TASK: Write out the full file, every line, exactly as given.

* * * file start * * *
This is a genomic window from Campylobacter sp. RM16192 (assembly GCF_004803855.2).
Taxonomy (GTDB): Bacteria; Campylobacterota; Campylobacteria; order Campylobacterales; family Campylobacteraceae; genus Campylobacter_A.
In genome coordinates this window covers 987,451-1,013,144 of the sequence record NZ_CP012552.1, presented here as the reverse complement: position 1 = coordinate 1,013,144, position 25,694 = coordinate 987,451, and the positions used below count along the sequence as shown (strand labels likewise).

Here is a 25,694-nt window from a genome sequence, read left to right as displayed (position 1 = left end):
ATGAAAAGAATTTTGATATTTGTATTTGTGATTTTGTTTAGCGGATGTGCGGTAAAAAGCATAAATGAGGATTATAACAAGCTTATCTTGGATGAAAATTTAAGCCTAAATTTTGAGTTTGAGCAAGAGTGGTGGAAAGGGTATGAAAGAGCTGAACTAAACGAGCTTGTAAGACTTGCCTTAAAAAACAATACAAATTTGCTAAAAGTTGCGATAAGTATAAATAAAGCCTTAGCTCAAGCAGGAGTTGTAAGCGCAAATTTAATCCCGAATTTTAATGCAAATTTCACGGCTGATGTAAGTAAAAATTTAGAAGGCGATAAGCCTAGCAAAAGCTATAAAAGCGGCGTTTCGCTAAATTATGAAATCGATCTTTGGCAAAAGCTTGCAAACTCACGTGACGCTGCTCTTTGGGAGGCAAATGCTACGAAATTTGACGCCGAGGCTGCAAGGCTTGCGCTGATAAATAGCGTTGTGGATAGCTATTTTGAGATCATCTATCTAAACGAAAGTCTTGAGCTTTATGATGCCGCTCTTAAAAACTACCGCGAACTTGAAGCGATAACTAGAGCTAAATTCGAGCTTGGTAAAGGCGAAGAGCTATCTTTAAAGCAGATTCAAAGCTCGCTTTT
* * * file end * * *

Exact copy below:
This is a genomic window from Campylobacter sp. RM16192 (assembly GCF_004803855.2).
Taxonomy (GTDB): Bacteria; Campylobacterota; Campylobacteria; order Campylobacterales; family Campylobacteraceae; genus Campylobacter_A.
In genome coordinates this window covers 987,451-1,013,144 of the sequence record NZ_CP012552.1, presented here as the reverse complement: position 1 = coordinate 1,013,144, position 25,694 = coordinate 987,451, and the positions used below count along the sequence as shown (strand labels likewise).

Here is a 25,694-nt window from a genome sequence, read left to right as displayed (position 1 = left end):
ATGAAAAGAATTTTGATATTTGTATTTGTGATTTTGTTTAGCGGATGTGCGGTAAAAAGCATAAATGAGGATTATAACAAGCTTATCTTGGATGAAAATTTAAGCCTAAATTTTGAGTTTGAGCAAGAGTGGTGGAAAGGGTATGAAAGAGCTGAACTAAACGAGCTTGTAAGACTTGCCTTAAAAAACAATACAAATTTGCTAAAAGTTGCGATAAGTATAAATAAAGCCTTAGCTCAAGCAGGAGTTGTAAGCGCAAATTTAATCCCGAATTTTAATGCAAATTTCACGGCTGATGTAAGTAAAAATTTAGAAGGCGATAAGCCTAGCAAAAGCTATAAAAGCGGCGTTTCGCTAAATTATGAAATCGATCTTTGGCAAAAGCTTGCAAACTCACGTGACGCTGCTCTTTGGGAGGCAAATGCTACGAAATTTGACGCCGAGGCTGCAAGGCTTGCGCTGATAAATAGCGTTGTGGATAGCTATTTTGAGATCATCTATCTAAACGAAAGTCTTGAGCTTTATGATGCCGCTCTTAAAAACTACCGCGAACTTGAAGCGATAACTAGAGCTAAATTCGAGCTTGGTAAAGGCGAAGAGCTATCTTTAAAGCAGATTCAAAGCTCGCTTTT